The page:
As it seeks to draw attention for its technology chops, Texas is benefiting from a surge of startup money and tech firms that are drawn to the state’s academic resources. The challenge for leaders like McRaven is to tap his Washington network to direct the spotlight down south.
Defense Department funding accounted for $183.7 million of the University of Texas System’s combined $2.7 billion in research expenditures in 2014, the most recent numbers available.
“Some of the most valuable defense-related technologies began at an academic research lab,” said McRaven. “The UT System is a wise investment for the DoD.” National security related research includes bioterrorism, military health, border security, shockwave injury, additive manufacturing, prosthetics, biosecurity, brain health and infection genomics.
“With more than 217,000 students and 20,000 faculty members, the UT System is the one of the largest public university systems in the nation. We have remarkable resources that will help bolster DoD’s mission to keep America safe,” he added. “I look forward to further collaboration with the DoD in the future on an array of projects.”
McRaven sees UT’s influence reaching international scale. “That’s why we are establishing the UT Network for National Security, a system-wide alliance that will address the most vexing national security problems and raise them to national prominence,” he said. “This alliance will convene world forums and write, discuss, debate and present solutions. It will be a network with much stronger ties to leaders and organizations in Washington and across the international community.”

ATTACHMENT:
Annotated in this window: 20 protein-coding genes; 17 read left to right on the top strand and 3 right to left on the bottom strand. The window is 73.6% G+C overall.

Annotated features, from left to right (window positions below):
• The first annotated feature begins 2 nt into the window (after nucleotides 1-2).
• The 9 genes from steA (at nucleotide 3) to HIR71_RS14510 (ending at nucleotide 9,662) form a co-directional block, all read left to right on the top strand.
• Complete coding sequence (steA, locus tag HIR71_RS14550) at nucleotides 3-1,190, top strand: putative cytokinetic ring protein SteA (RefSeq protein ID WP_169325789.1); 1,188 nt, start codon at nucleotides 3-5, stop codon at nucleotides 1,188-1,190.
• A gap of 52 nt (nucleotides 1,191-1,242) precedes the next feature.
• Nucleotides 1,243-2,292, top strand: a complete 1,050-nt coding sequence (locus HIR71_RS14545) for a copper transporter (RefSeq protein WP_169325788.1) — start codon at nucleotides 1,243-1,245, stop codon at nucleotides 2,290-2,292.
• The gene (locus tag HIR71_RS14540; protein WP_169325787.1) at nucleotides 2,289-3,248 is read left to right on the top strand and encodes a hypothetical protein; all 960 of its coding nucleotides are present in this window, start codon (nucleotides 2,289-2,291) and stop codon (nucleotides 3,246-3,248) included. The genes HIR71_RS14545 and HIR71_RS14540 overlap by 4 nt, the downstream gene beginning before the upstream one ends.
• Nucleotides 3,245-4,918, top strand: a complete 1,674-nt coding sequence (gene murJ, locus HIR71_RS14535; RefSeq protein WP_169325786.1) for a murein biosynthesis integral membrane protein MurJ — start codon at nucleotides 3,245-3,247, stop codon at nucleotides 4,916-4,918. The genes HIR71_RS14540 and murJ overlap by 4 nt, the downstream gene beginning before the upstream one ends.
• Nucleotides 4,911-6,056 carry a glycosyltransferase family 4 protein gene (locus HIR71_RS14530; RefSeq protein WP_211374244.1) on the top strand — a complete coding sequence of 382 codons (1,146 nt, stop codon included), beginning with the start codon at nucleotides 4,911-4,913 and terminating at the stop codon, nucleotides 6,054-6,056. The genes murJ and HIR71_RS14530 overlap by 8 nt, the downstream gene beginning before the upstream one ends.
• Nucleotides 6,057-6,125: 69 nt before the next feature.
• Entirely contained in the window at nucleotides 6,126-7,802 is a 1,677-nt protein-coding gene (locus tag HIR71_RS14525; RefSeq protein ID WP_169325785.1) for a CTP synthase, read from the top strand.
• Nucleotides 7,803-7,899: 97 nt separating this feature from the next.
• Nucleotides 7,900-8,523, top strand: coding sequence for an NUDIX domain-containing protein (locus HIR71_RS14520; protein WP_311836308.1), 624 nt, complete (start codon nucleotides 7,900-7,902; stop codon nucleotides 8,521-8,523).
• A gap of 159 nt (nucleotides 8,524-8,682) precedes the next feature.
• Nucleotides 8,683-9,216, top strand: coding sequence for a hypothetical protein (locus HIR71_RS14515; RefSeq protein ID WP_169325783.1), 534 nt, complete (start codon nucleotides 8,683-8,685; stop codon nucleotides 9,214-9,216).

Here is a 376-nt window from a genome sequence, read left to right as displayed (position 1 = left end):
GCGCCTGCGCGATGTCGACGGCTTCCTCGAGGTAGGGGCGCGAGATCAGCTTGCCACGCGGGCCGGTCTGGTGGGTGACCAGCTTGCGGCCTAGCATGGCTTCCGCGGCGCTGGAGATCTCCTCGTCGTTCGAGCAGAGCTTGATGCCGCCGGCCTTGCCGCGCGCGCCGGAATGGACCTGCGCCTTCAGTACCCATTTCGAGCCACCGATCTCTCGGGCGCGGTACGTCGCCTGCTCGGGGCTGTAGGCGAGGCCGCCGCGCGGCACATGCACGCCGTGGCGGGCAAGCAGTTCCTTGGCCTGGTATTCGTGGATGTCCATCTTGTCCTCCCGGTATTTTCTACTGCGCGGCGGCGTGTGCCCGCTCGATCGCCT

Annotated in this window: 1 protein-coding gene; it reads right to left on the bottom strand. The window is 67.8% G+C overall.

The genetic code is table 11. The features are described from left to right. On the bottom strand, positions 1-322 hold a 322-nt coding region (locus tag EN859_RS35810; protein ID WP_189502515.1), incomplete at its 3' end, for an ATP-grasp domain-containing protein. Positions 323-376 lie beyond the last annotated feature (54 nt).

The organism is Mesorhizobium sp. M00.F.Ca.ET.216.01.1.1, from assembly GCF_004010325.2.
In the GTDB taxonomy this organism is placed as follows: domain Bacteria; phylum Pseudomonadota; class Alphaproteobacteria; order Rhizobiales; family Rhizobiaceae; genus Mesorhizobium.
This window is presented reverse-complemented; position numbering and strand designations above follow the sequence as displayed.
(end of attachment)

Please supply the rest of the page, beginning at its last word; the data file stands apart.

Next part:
Today’s problems require leadership beyond the Beltway, said McRaven. “Our security environment is changing at a rapid rate that’s no longer linear.” Higher education — with all its resources and intellectual capital — should play a prominent role as the nation seeks to solve complex national security issues, he added. “At the University of Texas, we are taking this challenge head on.”
There are two global affairs research and foreign policy hubs at UT Austin: the Robert S. Strauss Center for International Security and Law, and the Clements Center for National Security. Both are collaborating with the U.S. intelligence community on the “intelligence studies project.” The Clements Center sponsors a national security fellows program.